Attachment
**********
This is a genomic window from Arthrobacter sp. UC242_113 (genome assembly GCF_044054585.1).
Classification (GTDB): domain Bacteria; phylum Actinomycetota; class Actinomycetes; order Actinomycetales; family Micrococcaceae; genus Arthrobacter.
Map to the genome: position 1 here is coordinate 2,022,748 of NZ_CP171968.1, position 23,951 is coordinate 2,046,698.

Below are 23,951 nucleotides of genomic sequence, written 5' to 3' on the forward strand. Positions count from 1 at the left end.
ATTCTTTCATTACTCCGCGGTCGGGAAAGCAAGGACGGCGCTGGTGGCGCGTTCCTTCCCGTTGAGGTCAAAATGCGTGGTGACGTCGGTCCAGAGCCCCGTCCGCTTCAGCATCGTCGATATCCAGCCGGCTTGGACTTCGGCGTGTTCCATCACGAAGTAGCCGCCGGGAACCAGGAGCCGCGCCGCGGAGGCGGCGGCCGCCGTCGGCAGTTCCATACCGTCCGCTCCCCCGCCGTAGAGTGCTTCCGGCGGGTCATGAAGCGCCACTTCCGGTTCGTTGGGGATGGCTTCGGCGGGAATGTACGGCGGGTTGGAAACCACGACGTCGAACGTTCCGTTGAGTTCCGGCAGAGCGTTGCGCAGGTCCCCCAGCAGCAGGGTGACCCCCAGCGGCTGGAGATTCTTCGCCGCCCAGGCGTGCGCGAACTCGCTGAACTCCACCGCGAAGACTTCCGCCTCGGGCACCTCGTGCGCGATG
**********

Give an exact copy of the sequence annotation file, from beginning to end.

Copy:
This is a genomic window from Arthrobacter sp. UC242_113 (genome assembly GCF_044054585.1).
Classification (GTDB): domain Bacteria; phylum Actinomycetota; class Actinomycetes; order Actinomycetales; family Micrococcaceae; genus Arthrobacter.
Map to the genome: position 1 here is coordinate 2,022,748 of NZ_CP171968.1, position 23,951 is coordinate 2,046,698.

Below are 23,951 nucleotides of genomic sequence, written 5' to 3' on the forward strand. Positions count from 1 at the left end.
ATTCTTTCATTACTCCGCGGTCGGGAAAGCAAGGACGGCGCTGGTGGCGCGTTCCTTCCCGTTGAGGTCAAAATGCGTGGTGACGTCGGTCCAGAGCCCCGTCCGCTTCAGCATCGTCGATATCCAGCCGGCTTGGACTTCGGCGTGTTCCATCACGAAGTAGCCGCCGGGAACCAGGAGCCGCGCCGCGGAGGCGGCGGCCGCCGTCGGCAGTTCCATACCGTCCGCTCCCCCGCCGTAGAGTGCTTCCGGCGGGTCATGAAGCGCCACTTCCGGTTCGTTGGGGATGGCTTCGGCGGGAATGTACGGCGGGTTGGAAACCACGACGTCGAACGTTCCGTTGAGTTCCGGCAGAGCGTTGCGCAGGTCCCCCAGCAGCAGGGTGACCCCCAGCGGCTGGAGATTCTTCGCCGCCCAGGCGTGCGCGAACTCGCTGAACTCCACCGCGAAGACTTCCGCCTCGGGCACCTCGTGCGCGATG